I was chatting with a first-year teacher who said he realized this week that the honeymoon phase of the school year is already over.

I replied that I think of this as the piles phase.


Includes: Rearranging the classroom furniture, hanging up crisp new posters, setting up a gradebook or a seating chart or a folder full of documents, planning and fantasizing about the culture you'll create, the lives you'll change, and the learning that will take place.


Includes: Piles of submitted assignments to be graded, piles of emails, the spread of sticky notes on your desk forming into a pile, piles of people you were supposed to call back, piles of dishes in the sink, piles of things you've been meaning to say to your person, and so on, in every area of your life.

I mentioned this feeling to the 12th graders in my class.
Actually, the exact conversation was more like:

Me, after a pause and a sigh: Do you lately just feel -- ?
Student, cutting me off in the best way: Yes.

They of course have different piles: piles of college applications to process, piles of personal essays to edit, piles of recommendations to awkwardly ask for, piles of new classes that aren't easing up on them during senior year, piles of feelings related to being ready to transition into that next phase.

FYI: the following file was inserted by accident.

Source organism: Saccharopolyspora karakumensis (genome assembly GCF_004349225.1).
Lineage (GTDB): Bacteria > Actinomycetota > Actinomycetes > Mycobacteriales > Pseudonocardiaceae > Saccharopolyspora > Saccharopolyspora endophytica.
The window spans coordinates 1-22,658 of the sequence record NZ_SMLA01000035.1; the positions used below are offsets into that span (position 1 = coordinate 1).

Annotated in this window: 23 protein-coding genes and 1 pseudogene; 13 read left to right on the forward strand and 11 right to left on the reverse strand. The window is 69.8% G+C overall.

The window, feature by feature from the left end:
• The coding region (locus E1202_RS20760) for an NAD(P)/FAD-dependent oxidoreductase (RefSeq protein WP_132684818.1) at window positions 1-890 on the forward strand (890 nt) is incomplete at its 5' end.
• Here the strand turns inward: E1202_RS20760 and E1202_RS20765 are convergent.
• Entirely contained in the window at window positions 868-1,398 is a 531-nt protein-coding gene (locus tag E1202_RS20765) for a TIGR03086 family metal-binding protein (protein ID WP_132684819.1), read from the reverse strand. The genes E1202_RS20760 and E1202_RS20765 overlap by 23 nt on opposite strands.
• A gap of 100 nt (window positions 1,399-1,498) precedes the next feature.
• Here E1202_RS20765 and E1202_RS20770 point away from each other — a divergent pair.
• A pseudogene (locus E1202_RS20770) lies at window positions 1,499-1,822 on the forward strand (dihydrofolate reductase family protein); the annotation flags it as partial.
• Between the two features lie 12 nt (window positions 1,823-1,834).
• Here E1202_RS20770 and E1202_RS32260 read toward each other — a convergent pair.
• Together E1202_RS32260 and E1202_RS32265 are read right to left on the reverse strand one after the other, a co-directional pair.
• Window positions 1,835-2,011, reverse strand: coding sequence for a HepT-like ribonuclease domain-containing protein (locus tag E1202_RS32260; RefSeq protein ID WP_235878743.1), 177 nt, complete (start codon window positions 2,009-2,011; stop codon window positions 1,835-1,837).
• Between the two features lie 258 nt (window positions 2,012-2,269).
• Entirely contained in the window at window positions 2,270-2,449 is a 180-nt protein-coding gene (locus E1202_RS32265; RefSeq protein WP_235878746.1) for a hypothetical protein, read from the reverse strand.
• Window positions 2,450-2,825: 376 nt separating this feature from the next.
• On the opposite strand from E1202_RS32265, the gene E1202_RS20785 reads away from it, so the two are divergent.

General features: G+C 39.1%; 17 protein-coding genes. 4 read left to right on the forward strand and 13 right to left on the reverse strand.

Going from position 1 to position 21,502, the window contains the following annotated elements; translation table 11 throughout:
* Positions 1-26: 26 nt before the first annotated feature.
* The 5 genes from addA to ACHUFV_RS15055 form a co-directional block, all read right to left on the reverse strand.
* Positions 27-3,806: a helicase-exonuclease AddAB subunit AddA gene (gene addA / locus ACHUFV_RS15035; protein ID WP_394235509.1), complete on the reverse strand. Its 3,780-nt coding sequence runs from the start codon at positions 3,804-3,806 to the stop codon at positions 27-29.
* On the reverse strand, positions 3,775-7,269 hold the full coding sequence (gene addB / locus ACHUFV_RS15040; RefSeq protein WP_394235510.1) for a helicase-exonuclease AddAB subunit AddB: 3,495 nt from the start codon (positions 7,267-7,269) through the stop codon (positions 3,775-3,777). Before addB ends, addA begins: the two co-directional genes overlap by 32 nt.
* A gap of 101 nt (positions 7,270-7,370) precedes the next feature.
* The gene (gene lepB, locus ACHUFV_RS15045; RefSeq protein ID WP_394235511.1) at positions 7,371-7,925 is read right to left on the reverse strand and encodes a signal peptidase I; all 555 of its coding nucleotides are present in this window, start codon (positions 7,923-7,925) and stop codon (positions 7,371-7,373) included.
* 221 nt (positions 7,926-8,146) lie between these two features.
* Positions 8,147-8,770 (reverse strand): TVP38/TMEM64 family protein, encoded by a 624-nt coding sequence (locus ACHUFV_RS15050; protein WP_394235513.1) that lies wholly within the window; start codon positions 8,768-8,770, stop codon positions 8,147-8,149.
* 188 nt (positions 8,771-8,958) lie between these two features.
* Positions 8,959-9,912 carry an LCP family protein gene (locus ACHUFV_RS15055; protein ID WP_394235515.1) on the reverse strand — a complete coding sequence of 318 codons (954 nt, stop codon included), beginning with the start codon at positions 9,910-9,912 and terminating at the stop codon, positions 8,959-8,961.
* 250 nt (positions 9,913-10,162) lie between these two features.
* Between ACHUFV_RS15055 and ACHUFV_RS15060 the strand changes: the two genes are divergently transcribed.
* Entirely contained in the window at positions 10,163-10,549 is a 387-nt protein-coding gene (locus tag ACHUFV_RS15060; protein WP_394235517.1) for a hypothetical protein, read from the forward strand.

I feel you, kids. We're all in this boat.
And I admit that your suggestion to just close the blinds, turn off the lights, and collectively put our heads down for the rest of the period did not fall on deaf ears.

But I guess we all know that's not why we're here.

Your hard work is truly going to pay off.
I believe that.
(If I didn't you know I'd take that nap.)

And even though this pile is taller than I am, reading through your projects with my coffee and the windows open on this Saturday morning is secretly lovely.

And there's really only one way to eat an elephant: one bite at a time.

So goodbye, September. Here we go.

Swimming Pool

I can't get over photographer Maria Svarbova's "Swimming Pool" series. It's currently my favorite thing on Instagram, and I find my brain returning to its faded pastels, potent reds, the haunting symmetry, and the tension it creates so beautifully between stillness and movement.